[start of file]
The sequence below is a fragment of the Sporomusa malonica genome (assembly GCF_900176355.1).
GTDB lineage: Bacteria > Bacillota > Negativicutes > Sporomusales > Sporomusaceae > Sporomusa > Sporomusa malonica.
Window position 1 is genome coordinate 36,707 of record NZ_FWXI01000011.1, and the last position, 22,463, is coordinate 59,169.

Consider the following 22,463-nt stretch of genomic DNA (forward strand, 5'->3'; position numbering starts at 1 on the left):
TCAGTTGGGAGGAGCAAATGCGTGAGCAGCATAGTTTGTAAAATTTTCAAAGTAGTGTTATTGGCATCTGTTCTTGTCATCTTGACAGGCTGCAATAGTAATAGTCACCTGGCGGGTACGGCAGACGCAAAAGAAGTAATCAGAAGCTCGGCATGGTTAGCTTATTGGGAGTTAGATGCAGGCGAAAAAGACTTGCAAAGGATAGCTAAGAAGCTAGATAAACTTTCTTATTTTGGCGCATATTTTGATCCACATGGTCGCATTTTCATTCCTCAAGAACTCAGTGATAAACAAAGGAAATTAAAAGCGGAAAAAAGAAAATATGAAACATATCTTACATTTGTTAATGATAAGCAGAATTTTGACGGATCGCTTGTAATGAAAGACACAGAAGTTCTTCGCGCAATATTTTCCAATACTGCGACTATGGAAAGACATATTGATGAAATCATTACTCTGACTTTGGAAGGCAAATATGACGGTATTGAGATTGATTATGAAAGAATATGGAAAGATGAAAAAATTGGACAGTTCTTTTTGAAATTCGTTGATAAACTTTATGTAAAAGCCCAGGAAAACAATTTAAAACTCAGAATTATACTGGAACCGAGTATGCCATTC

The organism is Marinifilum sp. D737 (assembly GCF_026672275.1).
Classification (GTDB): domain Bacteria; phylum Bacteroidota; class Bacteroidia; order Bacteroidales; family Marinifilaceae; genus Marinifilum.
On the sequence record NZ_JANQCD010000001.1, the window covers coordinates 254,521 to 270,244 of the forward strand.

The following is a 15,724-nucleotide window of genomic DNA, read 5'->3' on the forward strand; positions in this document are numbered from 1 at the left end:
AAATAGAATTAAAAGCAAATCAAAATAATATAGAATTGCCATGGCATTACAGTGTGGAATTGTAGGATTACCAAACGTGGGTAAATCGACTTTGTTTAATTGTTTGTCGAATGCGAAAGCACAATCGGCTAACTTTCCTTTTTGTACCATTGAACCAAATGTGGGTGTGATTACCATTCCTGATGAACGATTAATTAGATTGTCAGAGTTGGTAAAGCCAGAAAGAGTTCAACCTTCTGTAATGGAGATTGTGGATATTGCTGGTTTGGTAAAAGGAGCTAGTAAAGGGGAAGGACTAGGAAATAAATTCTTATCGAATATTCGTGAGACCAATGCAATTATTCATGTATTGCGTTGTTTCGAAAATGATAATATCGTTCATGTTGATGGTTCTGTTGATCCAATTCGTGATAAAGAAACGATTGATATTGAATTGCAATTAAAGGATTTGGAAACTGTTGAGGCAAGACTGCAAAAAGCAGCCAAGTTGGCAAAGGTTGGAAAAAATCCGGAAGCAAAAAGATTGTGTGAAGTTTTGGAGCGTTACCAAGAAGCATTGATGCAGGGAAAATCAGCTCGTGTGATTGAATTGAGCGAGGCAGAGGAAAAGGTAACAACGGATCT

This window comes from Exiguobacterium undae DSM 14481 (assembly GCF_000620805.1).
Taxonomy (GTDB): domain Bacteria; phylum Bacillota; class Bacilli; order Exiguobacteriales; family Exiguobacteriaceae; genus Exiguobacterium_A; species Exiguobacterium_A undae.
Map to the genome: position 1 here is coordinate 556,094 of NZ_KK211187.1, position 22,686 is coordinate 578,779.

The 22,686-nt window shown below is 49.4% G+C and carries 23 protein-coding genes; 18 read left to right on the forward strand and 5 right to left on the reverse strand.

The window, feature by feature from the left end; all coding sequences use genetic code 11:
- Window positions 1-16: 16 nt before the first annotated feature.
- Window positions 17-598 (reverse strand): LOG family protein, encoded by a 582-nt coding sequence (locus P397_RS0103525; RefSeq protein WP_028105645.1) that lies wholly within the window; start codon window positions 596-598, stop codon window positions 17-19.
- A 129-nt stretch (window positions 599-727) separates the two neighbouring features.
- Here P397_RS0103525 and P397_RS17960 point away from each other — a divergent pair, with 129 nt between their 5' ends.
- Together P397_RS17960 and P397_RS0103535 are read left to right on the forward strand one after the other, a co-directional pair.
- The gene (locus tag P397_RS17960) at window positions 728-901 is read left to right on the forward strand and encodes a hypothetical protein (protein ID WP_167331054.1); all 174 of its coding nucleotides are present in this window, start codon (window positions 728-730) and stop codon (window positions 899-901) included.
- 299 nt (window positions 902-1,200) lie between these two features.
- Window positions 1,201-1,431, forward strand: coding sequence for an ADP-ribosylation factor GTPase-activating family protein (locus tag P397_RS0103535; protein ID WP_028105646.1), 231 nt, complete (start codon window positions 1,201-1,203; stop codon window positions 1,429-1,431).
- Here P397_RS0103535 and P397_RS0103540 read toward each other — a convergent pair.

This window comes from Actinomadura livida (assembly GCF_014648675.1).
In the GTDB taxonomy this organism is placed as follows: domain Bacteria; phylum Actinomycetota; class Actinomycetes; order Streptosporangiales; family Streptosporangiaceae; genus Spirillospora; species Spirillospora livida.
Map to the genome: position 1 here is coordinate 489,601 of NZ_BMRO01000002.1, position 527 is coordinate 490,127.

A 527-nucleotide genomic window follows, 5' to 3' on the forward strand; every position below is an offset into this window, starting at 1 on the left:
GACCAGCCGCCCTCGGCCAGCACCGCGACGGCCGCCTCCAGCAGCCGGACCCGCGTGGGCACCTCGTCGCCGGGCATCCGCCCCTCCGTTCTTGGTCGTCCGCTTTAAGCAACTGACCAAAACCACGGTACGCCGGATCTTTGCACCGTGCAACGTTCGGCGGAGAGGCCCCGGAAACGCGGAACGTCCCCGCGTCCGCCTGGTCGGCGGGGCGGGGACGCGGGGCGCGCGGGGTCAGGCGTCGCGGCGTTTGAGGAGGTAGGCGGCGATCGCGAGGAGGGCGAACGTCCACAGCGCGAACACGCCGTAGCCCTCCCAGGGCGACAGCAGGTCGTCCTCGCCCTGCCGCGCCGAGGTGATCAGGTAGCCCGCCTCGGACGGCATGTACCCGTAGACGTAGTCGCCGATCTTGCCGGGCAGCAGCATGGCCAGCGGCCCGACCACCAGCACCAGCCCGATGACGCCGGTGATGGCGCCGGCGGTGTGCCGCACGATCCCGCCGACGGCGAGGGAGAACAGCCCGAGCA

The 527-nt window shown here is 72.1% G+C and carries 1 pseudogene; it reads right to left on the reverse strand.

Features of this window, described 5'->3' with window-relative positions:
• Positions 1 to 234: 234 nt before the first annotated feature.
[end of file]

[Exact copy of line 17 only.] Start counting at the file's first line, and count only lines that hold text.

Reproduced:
- Window positions 17-598 (reverse strand): LOG family protein, encoded by a 582-nt coding sequence (locus P397_RS0103525; RefSeq protein WP_028105645.1) that lies wholly within the window; start codon window positions 596-598, stop codon window positions 17-19.